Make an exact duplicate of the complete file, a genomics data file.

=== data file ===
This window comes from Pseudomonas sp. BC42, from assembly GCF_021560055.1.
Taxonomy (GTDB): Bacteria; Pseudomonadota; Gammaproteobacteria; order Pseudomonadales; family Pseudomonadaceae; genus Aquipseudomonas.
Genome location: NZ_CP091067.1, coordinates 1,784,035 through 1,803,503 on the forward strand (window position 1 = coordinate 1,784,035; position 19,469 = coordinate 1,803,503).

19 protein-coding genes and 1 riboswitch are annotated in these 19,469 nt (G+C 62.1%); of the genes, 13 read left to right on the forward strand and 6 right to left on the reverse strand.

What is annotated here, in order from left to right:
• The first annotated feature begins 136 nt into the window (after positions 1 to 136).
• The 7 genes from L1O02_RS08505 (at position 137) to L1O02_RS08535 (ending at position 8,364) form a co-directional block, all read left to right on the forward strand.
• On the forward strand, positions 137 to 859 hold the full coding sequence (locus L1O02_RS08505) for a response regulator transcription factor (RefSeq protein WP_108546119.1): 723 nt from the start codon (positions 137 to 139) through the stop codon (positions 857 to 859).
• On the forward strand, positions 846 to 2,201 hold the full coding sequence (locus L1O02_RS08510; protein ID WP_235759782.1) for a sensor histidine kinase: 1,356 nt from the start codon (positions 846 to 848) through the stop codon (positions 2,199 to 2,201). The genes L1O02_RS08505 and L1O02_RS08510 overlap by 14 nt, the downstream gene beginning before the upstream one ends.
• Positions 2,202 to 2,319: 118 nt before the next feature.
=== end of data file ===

This window comes from Pseudomonas sp. BC42, from assembly GCF_021560055.1.
Taxonomy (GTDB): Bacteria; Pseudomonadota; Gammaproteobacteria; order Pseudomonadales; family Pseudomonadaceae; genus Aquipseudomonas.
Genome location: NZ_CP091067.1, coordinates 1,784,035 through 1,803,503 on the forward strand (window position 1 = coordinate 1,784,035; position 19,469 = coordinate 1,803,503).

19 protein-coding genes and 1 riboswitch are annotated in these 19,469 nt (G+C 62.1%); of the genes, 13 read left to right on the forward strand and 6 right to left on the reverse strand.

What is annotated here, in order from left to right:
• The first annotated feature begins 136 nt into the window (after positions 1 to 136).
• The 7 genes from L1O02_RS08505 (at position 137) to L1O02_RS08535 (ending at position 8,364) form a co-directional block, all read left to right on the forward strand.
• On the forward strand, positions 137 to 859 hold the full coding sequence (locus L1O02_RS08505) for a response regulator transcription factor (RefSeq protein WP_108546119.1): 723 nt from the start codon (positions 137 to 139) through the stop codon (positions 857 to 859).
• On the forward strand, positions 846 to 2,201 hold the full coding sequence (locus L1O02_RS08510; protein ID WP_235759782.1) for a sensor histidine kinase: 1,356 nt from the start codon (positions 846 to 848) through the stop codon (positions 2,199 to 2,201). The genes L1O02_RS08505 and L1O02_RS08510 overlap by 14 nt, the downstream gene beginning before the upstream one ends.
• Positions 2,202 to 2,319: 118 nt before the next feature.